The plants were Lordstown Assembly in Ohio and two transmission plants — one in Warren and one in Baltimore, Maryland.
"This is a remedy to the negative effects of management closing facilities, uprooting people's lives and forcing them to relocate to other markets to keep their GM jobs," Booth told the Free Press Thursday. "This payout can be life-changing to the members and their families impacted by GM's decision."
Retirement issue not addressed by arbitrator
In the letter, Booth told union members they will receive payments for lost overtime, 401(k) and pension contributions and performance bonuses, as well as cumulative interest of nearly $800,000.
"The arbitrator awarded nearly everything the UAW sought as a remedy for GM's breach," Booth wrote. "The union is pushing the company to implement the award as soon as possible."
The ruling did not resolve an issue with mutually satisfactory retirement, a plan that allows workers with at least 10 years on the job who have reached age 50 to begin benefits. The arbitrator found the issue not to be subject to arbitration, according to Booth's letter. But Booth said the union will continue to fight for that benefit for all eligible members.
GM spokesman Kevin Kelly said in a statement to the Detroit Free Press: "GM is pleased with the arbitrator’s decision related to the mutually satisfactory retirement benefits. We plan no further legal action regarding the arbitrator’s ruling on Doc 13."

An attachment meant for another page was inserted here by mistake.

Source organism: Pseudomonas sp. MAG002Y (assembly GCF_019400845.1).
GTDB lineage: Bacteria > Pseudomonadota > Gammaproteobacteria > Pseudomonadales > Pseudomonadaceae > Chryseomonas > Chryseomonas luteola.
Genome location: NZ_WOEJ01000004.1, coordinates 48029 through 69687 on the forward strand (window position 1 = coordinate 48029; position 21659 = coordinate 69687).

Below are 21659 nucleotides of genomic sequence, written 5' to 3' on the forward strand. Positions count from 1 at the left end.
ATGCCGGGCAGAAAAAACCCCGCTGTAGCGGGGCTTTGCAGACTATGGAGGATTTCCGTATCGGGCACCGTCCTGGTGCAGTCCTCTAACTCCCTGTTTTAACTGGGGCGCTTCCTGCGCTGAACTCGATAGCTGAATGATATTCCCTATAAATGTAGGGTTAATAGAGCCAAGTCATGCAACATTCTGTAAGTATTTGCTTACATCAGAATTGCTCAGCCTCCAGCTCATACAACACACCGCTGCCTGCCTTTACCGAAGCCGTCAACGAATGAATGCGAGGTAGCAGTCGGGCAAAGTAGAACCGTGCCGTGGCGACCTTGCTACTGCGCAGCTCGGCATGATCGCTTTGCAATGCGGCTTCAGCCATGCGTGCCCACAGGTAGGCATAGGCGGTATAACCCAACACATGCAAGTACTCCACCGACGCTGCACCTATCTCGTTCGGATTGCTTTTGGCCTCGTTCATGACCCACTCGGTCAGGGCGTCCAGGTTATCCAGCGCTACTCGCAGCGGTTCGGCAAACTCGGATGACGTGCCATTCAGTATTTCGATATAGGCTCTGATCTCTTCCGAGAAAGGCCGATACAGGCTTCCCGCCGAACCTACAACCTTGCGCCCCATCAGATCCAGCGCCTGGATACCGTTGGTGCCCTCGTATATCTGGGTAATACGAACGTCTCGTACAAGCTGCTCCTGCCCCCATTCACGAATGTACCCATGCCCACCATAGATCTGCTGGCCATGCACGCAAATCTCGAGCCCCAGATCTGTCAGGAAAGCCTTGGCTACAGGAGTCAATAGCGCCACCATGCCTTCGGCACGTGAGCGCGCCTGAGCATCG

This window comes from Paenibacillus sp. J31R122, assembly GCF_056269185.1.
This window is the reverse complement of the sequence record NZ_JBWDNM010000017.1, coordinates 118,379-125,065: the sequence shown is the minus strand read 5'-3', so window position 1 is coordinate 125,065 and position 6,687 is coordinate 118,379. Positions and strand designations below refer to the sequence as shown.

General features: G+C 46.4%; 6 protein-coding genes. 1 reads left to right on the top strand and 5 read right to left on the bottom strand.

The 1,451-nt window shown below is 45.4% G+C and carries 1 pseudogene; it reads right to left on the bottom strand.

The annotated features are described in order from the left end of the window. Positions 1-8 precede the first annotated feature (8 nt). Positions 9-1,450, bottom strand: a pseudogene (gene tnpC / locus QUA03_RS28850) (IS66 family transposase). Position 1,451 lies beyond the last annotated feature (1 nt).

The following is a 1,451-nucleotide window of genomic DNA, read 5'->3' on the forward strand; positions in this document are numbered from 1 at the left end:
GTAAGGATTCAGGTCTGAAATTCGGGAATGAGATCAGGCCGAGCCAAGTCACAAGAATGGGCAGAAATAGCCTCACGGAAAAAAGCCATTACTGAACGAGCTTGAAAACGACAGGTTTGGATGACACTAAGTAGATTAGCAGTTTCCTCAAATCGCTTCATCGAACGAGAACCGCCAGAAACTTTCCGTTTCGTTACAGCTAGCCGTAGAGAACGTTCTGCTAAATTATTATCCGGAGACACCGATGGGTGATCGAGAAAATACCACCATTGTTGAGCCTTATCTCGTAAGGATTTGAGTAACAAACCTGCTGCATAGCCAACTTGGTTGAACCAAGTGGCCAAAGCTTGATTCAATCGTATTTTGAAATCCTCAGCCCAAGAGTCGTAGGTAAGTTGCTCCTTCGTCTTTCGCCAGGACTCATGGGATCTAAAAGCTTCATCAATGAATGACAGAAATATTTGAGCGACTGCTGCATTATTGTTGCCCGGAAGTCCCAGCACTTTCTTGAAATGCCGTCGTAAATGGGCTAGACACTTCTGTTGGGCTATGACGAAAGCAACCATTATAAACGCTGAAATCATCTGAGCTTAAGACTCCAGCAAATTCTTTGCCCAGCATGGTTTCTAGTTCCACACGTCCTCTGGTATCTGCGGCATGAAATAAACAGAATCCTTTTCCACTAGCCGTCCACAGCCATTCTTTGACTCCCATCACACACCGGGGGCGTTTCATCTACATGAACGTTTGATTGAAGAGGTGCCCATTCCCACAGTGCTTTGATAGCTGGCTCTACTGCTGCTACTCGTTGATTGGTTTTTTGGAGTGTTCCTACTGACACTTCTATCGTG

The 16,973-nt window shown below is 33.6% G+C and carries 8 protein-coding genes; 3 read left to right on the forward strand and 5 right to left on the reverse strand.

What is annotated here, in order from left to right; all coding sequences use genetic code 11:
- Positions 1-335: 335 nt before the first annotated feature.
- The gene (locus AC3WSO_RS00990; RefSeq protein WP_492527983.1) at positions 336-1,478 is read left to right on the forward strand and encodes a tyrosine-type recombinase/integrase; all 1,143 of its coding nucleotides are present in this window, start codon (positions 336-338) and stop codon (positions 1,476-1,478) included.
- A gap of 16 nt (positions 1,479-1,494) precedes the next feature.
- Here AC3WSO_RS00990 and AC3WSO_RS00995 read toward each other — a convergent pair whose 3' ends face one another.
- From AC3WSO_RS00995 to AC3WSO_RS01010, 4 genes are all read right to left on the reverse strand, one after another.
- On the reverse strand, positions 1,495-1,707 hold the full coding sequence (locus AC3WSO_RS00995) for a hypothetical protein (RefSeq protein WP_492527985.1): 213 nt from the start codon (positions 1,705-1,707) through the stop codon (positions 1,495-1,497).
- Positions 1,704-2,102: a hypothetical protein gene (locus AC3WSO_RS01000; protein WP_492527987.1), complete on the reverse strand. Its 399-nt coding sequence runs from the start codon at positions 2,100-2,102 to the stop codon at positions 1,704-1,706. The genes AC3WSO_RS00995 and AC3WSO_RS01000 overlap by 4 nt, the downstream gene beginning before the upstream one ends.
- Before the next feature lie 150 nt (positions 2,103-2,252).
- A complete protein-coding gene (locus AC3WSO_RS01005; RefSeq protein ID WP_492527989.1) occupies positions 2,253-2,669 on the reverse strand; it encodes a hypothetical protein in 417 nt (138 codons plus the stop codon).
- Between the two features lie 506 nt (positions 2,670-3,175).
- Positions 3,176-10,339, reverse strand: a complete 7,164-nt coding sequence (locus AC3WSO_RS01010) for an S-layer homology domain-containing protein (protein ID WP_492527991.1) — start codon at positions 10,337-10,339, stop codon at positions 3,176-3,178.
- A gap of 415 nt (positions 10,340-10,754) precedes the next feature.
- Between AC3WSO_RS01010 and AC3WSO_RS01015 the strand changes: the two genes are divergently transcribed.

This ruling comes about 18 months after the arbitrator first ruled that GM breached a provision of its 2015 contract with the UAW and that workers deserved to be compensated. According to the 29-page award ruling on the UAW's website, the provision said GM could not "close, idle ... partially or wholly sell, spin-off, split-off, consolidate or otherwise dispose any plants during the term of the agreement, which ran through mid-September 2019."
How GM explained the plant closures
GM permanently idled the three plants between March and August 2019. The union struck GM for 40 days starting that September.
As the Detroit Free Press previously reported, the UAW had initially sued GM in 2019 over the plant closings, but then dropped that lawsuit in lieu of arbitration after reaching a new tentative contract agreement with GM in October 2019. GM had characterized the plant closures as having "unallocated" product to the facilities, therefore it was different from a closure by GM's definition.
"Nowhere in the 2015, 2019 or 2023 contracts will you find the word 'unallocated,'" Booth told the Free Press. "The UAW GM Department will continue to fight for all the rights and benefits of our contract that our members deserve."
This expense comes a week after GM said its newly ratified contracts with the UAW and Unifor — the union that represents autoworkers in Canada — will increase its labor costs by $1.5 billion next year. In the U.S., the added costs amount to an average $575 per vehicle across the duration of the 4½-year UAW contract. But GM leaders have said they can afford it and have found ways to offset the added costs.